DSME's Workers Vote to Strike Over HHI Takeover Bid
Shipyard workers at Daewoo Shipbuilding and Marine Engineering have voted to strike in protest of Hyundai Heavy Industries' proposed takeover of their firm. After a two-day polling process, more than 90 percent of the union's members voted in favor of industrial action. HHI's union is set to take a vote on a similar measure soon.
Last month, HHI signed a conditional agreement to take over DSME from the South Korean government-owned policy bank KDB. The merger would join two heavyweights to create a shipbuilding giant with a the world's largest orderbook and a global market share of about 20 percent.
Samsung Heavy Industries, the third member of Korea's "Big Three" yards, has said that it will not bid for ownership of DSME. With HHI left as the only bidder, the deal could be finalized as early as next month, though the completion of the merger would still be subject to review by anti-trust regulators in multiple jurisdictions.
"The agreement between Hyundai Heavy Industries Group and Korea Development Bank is a solution for the recovery of the domestic shipbuilding industry," said HHI in announcing the agreement. "We will pursue maximum synergy effects from the consolidation while still maintaining competition." For the government's part, KDB chairman Lee Dong-Gull hailed the merger's potential to "eliminate the inefficiency" of investment patterns in Korea's shipbuilding industry.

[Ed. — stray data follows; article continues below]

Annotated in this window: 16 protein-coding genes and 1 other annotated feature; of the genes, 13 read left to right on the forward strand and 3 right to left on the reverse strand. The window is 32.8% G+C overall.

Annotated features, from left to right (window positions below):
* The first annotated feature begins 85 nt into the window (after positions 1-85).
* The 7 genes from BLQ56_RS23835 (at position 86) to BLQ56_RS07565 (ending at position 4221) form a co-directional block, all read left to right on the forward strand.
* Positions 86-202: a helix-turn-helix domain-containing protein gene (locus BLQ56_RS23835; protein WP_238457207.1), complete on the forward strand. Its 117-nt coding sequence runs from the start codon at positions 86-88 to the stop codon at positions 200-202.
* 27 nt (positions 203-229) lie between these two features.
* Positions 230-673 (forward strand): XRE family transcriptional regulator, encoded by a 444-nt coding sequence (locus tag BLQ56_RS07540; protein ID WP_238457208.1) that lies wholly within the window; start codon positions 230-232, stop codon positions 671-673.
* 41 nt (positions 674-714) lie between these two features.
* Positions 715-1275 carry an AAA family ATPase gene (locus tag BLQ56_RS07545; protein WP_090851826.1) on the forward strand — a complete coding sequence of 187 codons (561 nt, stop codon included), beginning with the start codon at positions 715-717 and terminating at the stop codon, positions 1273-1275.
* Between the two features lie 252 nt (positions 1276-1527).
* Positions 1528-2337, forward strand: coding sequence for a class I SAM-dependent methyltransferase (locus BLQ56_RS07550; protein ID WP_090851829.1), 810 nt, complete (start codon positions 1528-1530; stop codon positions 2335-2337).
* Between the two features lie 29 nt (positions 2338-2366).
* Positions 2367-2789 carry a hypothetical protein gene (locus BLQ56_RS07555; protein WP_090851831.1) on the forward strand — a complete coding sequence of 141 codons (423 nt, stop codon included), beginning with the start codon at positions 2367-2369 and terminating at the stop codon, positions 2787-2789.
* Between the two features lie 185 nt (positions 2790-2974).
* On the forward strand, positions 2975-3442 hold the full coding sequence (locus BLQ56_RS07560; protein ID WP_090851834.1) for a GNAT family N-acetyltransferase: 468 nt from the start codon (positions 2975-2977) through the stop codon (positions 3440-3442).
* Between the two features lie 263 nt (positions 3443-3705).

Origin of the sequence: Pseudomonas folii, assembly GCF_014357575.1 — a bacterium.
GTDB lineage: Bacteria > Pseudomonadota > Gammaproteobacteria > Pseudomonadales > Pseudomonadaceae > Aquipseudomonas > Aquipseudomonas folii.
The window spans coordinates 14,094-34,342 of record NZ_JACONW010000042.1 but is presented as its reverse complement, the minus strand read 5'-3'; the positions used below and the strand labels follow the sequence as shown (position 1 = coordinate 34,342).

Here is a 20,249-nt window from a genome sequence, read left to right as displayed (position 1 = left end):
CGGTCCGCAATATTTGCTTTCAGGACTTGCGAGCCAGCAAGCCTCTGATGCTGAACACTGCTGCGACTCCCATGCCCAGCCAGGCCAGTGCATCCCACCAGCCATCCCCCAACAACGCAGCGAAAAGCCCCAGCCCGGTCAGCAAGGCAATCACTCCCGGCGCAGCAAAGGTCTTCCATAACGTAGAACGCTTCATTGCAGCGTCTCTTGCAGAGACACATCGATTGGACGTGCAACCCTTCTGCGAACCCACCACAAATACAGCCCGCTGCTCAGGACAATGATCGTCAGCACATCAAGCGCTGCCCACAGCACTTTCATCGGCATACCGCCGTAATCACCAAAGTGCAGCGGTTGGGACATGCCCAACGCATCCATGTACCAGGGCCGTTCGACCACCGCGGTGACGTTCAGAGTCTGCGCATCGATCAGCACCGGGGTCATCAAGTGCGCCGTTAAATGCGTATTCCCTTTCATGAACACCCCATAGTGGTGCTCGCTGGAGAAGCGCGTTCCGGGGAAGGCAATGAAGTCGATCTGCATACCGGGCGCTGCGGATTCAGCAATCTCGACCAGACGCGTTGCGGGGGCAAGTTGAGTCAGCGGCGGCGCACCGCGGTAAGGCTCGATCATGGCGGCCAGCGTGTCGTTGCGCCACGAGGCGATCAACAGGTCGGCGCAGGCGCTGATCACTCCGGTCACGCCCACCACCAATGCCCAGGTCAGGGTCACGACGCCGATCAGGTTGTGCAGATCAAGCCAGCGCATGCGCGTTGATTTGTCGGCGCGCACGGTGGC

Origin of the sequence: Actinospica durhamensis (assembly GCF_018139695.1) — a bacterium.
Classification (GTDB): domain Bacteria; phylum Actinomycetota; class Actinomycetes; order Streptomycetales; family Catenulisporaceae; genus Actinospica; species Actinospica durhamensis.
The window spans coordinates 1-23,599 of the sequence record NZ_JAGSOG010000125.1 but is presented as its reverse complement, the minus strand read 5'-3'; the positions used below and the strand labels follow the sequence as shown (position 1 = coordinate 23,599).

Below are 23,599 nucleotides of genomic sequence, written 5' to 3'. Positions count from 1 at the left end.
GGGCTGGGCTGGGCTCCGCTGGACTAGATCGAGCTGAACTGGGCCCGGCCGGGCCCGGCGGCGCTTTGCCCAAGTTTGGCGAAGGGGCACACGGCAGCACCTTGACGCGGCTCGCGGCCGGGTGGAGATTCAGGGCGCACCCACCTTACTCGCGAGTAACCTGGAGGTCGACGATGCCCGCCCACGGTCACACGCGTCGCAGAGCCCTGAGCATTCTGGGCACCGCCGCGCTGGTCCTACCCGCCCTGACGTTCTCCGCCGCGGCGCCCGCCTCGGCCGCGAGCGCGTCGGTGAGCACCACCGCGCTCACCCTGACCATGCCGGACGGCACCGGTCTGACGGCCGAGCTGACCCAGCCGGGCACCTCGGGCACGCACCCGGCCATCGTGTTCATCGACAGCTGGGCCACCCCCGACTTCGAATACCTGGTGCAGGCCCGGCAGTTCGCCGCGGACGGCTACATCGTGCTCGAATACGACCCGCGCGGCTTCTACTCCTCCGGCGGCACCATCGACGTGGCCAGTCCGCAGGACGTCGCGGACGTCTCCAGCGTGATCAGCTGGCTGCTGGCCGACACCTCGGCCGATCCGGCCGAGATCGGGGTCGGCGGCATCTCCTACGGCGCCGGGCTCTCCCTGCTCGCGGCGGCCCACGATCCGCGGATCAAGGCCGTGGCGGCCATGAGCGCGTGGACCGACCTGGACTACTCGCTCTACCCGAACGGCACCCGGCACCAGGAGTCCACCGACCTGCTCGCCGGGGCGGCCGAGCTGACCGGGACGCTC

These synergy effects and efficiencies are concerning for unionized workers, who fear that the merger could lead to further job losses in an industry that has already suffered deep cutbacks. In a joint message, the CEOs of the two shipbuilders sought to reassure workers that the merger is intended to stabilize both yards, not downsize one or the other. The two pointed to HHI's last major acquisition, its purchase of Halla Heavy Industries in 2002, as an example of this model. Halla prospered and grew rapidly in the 2000s under its new name, Hyundai Samho Heavy Industries, and it continues to win contracts for large tankers and LNG carriers today.